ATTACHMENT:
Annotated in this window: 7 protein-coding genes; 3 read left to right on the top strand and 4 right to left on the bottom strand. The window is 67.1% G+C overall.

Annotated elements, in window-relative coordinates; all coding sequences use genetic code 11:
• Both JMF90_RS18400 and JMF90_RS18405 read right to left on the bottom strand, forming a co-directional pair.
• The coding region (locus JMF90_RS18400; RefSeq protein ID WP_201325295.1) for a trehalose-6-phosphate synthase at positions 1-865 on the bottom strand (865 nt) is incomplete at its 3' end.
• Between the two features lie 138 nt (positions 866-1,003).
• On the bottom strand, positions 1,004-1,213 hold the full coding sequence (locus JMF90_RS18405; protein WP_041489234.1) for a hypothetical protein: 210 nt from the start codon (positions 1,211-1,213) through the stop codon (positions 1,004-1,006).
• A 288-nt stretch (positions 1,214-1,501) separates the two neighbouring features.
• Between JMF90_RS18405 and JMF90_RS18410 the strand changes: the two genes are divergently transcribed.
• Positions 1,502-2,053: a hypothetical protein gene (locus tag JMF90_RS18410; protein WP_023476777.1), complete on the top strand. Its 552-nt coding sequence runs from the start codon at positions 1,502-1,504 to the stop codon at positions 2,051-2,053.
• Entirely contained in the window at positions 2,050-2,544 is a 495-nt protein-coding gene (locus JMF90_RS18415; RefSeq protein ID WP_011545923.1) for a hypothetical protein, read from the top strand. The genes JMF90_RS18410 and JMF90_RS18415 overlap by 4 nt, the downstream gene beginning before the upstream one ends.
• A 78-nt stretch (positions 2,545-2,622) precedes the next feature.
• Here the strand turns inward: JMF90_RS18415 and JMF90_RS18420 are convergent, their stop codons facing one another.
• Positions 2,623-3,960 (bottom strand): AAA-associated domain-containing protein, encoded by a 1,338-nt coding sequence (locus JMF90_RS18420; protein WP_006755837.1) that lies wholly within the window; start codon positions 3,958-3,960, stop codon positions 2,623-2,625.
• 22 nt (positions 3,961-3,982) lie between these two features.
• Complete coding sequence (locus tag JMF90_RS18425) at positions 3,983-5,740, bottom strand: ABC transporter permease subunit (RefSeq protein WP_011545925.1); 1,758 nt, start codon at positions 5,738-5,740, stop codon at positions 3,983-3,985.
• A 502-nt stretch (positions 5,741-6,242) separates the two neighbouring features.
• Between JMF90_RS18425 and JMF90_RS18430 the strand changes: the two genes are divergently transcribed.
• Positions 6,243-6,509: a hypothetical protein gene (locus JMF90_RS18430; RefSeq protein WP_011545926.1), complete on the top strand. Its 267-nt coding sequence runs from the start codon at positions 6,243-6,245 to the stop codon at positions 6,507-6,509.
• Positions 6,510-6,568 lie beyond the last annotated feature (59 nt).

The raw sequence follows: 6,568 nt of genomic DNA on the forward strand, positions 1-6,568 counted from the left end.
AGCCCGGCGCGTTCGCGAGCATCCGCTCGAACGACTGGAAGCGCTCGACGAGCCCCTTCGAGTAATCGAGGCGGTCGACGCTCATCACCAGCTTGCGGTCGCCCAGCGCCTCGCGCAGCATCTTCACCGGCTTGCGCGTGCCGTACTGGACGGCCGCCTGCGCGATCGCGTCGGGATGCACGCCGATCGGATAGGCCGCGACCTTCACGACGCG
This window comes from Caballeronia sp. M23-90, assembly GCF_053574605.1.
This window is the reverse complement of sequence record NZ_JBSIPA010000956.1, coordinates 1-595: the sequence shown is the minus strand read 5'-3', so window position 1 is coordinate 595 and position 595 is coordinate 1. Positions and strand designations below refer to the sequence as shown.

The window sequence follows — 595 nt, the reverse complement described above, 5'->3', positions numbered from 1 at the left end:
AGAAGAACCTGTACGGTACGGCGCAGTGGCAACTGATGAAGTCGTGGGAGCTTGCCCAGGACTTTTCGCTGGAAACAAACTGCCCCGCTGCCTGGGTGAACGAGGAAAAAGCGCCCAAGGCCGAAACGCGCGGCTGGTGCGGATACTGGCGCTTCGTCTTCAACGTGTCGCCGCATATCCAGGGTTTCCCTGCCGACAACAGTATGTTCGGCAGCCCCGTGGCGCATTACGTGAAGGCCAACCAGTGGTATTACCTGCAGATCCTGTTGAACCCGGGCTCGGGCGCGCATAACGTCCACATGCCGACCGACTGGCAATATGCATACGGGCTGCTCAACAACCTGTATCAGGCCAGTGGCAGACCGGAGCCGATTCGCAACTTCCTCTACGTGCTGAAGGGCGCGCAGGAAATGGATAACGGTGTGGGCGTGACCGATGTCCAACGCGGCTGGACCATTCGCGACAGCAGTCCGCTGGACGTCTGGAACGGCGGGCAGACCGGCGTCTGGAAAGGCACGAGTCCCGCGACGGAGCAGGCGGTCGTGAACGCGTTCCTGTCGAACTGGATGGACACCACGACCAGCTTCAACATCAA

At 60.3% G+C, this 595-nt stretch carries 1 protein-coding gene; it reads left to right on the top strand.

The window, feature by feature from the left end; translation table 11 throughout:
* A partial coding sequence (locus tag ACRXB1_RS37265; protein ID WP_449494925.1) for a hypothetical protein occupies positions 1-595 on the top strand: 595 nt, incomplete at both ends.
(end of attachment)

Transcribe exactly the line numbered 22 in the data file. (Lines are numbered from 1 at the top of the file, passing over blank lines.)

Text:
This window comes from Caballeronia sp. M23-90, assembly GCF_053574605.1.